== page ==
Pillars of the Community review at Lyttelton National Theatre London
Though it tends to veer towards the melodramatic near the end, Pillars of the Community, better known perhaps as Pillars of Society, proves to be well worthy of a revival, especially as Samuel Adamson’s new version manages to overcome the difficulties that have caused it to be one of Ibsen’s less performed plays.
It has several themes, the main one in the opening act being the status of women in 19th century Norwegian society. It then moves into a study of the megalomania of the greedy and duplicitous Karsten Bernick. Finally, it turns into a kind of suspense drama, when Bernick’s young son stows away aboard a rust bucket of a ship, which the would-be pillar is knowingly sending towards almost certain doom.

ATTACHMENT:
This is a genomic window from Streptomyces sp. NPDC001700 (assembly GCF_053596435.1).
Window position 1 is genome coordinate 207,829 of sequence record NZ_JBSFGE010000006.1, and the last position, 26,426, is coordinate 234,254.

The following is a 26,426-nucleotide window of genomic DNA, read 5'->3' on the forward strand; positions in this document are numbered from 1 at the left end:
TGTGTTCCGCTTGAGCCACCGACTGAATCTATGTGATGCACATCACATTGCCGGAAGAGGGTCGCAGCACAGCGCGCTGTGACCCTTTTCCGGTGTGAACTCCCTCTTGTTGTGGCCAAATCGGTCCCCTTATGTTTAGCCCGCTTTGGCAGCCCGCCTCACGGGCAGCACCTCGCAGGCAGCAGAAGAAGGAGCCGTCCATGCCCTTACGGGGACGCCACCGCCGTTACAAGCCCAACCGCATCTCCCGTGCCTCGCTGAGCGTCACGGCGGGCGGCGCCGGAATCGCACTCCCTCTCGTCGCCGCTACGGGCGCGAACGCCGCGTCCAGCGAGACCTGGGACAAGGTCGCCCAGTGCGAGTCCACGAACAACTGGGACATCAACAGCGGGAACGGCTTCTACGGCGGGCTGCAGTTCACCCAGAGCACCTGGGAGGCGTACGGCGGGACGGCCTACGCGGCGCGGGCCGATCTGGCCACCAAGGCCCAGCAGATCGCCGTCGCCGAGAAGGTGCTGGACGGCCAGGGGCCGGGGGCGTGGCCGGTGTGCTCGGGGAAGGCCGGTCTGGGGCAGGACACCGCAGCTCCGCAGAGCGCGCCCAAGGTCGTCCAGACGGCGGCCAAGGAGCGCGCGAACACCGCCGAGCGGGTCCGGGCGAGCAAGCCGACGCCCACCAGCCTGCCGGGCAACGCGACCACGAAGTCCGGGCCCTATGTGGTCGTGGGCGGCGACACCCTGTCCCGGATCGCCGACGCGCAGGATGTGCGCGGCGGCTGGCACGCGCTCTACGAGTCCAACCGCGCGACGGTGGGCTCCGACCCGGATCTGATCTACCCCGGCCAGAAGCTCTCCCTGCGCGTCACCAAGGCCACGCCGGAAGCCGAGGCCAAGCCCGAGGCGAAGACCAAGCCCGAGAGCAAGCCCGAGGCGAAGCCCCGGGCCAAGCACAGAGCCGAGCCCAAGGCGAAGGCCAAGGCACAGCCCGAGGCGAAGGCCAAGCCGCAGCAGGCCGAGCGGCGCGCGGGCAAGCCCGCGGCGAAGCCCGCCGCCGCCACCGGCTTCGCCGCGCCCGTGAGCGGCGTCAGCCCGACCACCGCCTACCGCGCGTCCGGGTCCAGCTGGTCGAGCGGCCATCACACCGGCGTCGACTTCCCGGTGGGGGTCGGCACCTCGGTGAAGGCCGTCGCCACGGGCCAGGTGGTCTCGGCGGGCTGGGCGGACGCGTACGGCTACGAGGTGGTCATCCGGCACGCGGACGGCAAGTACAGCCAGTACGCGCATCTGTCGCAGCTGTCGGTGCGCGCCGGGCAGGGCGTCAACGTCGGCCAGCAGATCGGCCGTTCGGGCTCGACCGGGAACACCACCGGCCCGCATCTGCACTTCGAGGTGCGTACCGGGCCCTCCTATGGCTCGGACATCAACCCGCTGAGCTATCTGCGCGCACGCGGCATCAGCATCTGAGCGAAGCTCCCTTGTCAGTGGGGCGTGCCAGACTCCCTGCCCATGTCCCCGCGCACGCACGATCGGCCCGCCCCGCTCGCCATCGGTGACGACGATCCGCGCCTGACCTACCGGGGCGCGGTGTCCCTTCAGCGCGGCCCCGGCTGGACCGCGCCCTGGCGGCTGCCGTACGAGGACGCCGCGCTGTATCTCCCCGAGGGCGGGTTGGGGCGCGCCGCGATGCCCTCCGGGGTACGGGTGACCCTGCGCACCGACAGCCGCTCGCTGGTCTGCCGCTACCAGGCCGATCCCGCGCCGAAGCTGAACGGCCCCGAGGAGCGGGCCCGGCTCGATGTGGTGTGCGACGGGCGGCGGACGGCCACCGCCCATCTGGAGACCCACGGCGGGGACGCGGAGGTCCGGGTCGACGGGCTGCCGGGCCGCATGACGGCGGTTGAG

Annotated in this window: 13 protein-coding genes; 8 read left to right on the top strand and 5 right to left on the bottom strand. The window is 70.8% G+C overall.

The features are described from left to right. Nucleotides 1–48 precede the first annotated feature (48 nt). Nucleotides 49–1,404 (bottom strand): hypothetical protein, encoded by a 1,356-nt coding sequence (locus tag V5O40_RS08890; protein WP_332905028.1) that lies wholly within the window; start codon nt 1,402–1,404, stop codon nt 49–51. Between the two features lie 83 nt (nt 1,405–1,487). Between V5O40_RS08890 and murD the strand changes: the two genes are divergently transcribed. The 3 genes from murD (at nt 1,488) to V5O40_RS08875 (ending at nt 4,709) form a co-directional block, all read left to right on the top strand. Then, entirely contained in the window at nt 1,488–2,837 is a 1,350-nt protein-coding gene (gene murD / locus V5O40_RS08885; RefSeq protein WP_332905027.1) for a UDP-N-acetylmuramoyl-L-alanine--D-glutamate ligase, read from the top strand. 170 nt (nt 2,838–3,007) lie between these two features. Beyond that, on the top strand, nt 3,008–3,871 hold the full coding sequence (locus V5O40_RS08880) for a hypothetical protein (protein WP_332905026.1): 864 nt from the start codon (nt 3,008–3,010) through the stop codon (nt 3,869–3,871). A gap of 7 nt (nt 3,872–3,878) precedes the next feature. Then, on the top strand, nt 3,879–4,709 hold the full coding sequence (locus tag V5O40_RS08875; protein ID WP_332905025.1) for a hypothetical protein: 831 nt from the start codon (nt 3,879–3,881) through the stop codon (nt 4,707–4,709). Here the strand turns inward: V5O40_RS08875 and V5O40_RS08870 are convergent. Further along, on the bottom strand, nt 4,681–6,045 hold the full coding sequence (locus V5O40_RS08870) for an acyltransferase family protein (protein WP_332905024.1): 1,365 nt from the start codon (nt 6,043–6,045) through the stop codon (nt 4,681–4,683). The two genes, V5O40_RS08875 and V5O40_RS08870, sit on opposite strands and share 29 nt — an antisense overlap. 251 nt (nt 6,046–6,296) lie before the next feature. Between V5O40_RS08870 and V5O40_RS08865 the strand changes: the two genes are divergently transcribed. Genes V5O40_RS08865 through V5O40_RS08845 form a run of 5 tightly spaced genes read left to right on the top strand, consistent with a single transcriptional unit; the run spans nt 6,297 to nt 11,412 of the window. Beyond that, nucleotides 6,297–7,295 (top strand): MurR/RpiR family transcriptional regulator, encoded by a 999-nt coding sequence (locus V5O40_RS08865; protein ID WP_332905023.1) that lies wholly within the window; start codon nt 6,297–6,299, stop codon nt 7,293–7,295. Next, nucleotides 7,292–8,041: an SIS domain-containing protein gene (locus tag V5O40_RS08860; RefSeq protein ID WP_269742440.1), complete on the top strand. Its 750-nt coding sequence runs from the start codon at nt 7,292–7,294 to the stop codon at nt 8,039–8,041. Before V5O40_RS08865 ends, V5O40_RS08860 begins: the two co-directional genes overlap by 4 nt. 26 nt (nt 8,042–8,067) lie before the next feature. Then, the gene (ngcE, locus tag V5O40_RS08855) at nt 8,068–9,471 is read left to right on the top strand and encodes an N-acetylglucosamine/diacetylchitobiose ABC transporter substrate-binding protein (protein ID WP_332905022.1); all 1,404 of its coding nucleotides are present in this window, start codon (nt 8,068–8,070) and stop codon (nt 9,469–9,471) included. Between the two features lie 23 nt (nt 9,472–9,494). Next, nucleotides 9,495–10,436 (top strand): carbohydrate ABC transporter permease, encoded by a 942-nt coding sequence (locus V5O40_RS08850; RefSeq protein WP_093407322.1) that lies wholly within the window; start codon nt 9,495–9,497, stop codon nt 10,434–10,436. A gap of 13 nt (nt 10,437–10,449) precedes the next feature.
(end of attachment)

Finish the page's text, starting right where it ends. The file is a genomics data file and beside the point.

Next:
It actually has a few resonances with certain events which have taken place recently, and shows that Bernick is not only unscrupulous in his business dealings but in his personal life as well, as the woman he has betrayed returns to act as his conscience in a situation that could harm an entire community.
Marianne Elliott gives the play a searingly effective production in Rae Smith’s single setting, which manages to also convey the adjoining rooms and the exterior of Bernick’s house.
Though some might think that Damian Lewis looks too young and clean-cut for the ruthless central figure, he gives a finely-judged performance, never better than in the final scene when, although unmasked, he still contrives to persuade the community that he is the best man to develop the town.
But there is strength all round, with Lesley Manville outstanding as the ill-used Lona Hessel, Joseph Millson as Bernick’s brother-in-law, another victim of his scheming, Brid Brennan as the sister and Geraldine Alexander playing the neglected wife. This is a play which has received a new lease of life.
Lyttelton, National Theatre, London, November 1-February 4
- Henrik Ibsen, new version by Samuel Adamson
- Marianne Elliott
- National Theatre
- Cast includes
- Damian Lewis, Lesley Manville, Joseph Millson
- Running time
- 2hrs 50mins
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